Pesticides & Pollution

A crop duster applies chemicals to a field of vegetation.

These toxic chemicals are found everywhere; babies are exposed to more than 200 (known) toxins and many more unknown chemicals before birth.  Toxic chemicals are in the water and the air … they have even been found in polar bears in totally unpopulated areas of the planet.

Nevertheless, there is one place where you can have some control:  your diet and your home environment.  Eating organic foods as often as possible may make a measurable difference.  Substituting natural pest and bug control measures for your own house and lawn can make a difference.  Paying attention to controllable elements of your diet and toiletry products — which is what we teach you how to do — is the biggest change you can control.  But we are realists.  If the diet alone doesn’t make the difference you were hoping for, you need to begin to look elsewhere for expossure (past or present) to elevated metals, toxic chemicals such as sulfites in cooking gas or arsenic in well water, lead in pipes, dishes and (yes) food additives.

Author Index

The list below is just part of the vast literature on toxins, and it goes back to the 1980s.  Unfortunately, even most of those older studies are still valid today simply because nobody has fixed the problem yet.

  1. Acuna 1997
  2. Adams 2000
  3. Andersen 2010
  4. Baldi 1998
  5. Bazylewicz 1999
  6. Blaylock 1999
  7. Blaylock 2009
  8. Bouchard 2010
  9. Bouma 2002
  10. Braun 2006
  11. Burright 1989
  12. Cagiano 1990
  13. Cawte 1985
  14. Chandra 1983
  15. Chen 1989
  16. Cherry 1993
  17. Cooke 1991
  18. Curtis 2008
  19. D’Amico (poster)
  20. Dencker 1998
  21. De Salvia 1995
  22. Dorner 2002
  23. Dumont 1989
  24. Eskenazi 2007
  25. Fechter 1980
  26. Fernandez 1983
  27. Finley 2004
  28. Garry 2002
  29. Goyer 1990
  30. Gross 1981
  31. Hauser 1998
  32. Jamal 1997
  33. Janicke 1993
  34. Johns 1995
  35. Kishi 1995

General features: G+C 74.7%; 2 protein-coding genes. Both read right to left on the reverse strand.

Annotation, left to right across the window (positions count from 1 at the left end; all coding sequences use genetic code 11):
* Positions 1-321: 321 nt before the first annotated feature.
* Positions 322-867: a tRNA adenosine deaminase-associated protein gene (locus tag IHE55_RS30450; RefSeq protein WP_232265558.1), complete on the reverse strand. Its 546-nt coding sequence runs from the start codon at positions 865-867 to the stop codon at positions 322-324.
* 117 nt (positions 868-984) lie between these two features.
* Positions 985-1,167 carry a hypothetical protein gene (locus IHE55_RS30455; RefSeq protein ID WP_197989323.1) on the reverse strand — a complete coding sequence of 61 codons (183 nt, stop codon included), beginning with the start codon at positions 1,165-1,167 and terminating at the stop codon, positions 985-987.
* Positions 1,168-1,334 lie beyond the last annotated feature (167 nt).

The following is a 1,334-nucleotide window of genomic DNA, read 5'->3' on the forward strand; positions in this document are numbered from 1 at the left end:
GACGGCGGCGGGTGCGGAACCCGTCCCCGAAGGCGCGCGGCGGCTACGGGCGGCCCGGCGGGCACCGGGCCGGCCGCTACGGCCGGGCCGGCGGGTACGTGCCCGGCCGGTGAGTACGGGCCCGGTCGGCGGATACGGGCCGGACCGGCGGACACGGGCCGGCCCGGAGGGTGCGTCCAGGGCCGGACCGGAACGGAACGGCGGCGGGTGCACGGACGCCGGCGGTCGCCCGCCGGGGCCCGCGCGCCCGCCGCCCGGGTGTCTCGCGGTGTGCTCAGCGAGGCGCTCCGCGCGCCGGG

36. Koger 2005
  37. Kurt 1998
  38. Labie 2007
  39. Lai 2013
  40. Landrigan 1993
  41. Lanphear 2005
  42. Lanphear 2012
  43. Lanphear 2015
  44. Lindstrom 1995
  45. Liu 2010
  46. Lorenzana 1983
  47. Lu 2006
  48. McBride 1982
  49. MMWR 1998
  50. Nelson 1984
  51. Neuman 2006
  52. Olopade 2005
  53. O’Reilly 1993
  54. Palmer 2011
  55. Pepeljnjak 2005
  56. Perera 2014
  57. Raby 1995
  58. Rathee 2012
  59. Ribas-Fito 2007
  60. Rice 1998
  61. Rice 1999
  62. Rice 1999
  63. Rice 2000
  64. Rice 2003
  65. Rice 2010
  66. Rogge 2003
  67. Ross 1997
  68. Rossi 1997
  69. Ruppert 1985
  70. Sadun 1998
  71. Sagiv 2010
  72. Schantz 2003
  73. Schettler 2001
  74. Schlein 2012
  75. Selvin 1991
  76. Sonnenschein 1998
  77. Stein 2002
  78. Stein 2008
  79. Takahashi 2012
  80. Takayams 1999
  81. Tilson 1980
  82. Tirado 2000
  83. Von Hilsheimer 1974
  84. Watanabe 2001
  85. Weiss 1988
  86. Yamawaki 1982
  87. Yochum 2014
  88. Zhou 2014
Lanphear 2015: Review on toxins and the brain

The impact of toxins on the developing brain., Lanphear BP, 2015,  Annual Review of Public Health, Mar 18;36:211-30

The impact of toxins on the developing brain is usually subtle for an individual child, but the damage can be substantial at the population level. Numerous challenges must be addressed to definitively test the impact of toxins on brain development in children: We must quantify exposure using a biologic marker or pollutant; account for an ever-expanding set of potential confounders; identify critical windows of vulnerability; and repeatedly examine the association of biologic markers of toxins with intellectual abilities, behaviors, and brain function in distinct cohorts. Despite these challenges, numerous toxins have been implicated in the development of intellectual deficits and mental disorders in children. Yet, too little has been done to protect children from these ubiquitous but insidious toxins. The objective of this review is to provide an overview on the population impact of toxins on the developing brain and describe implications for public health.

MedLine

Perera 2014: Prenatal pollution and ADHD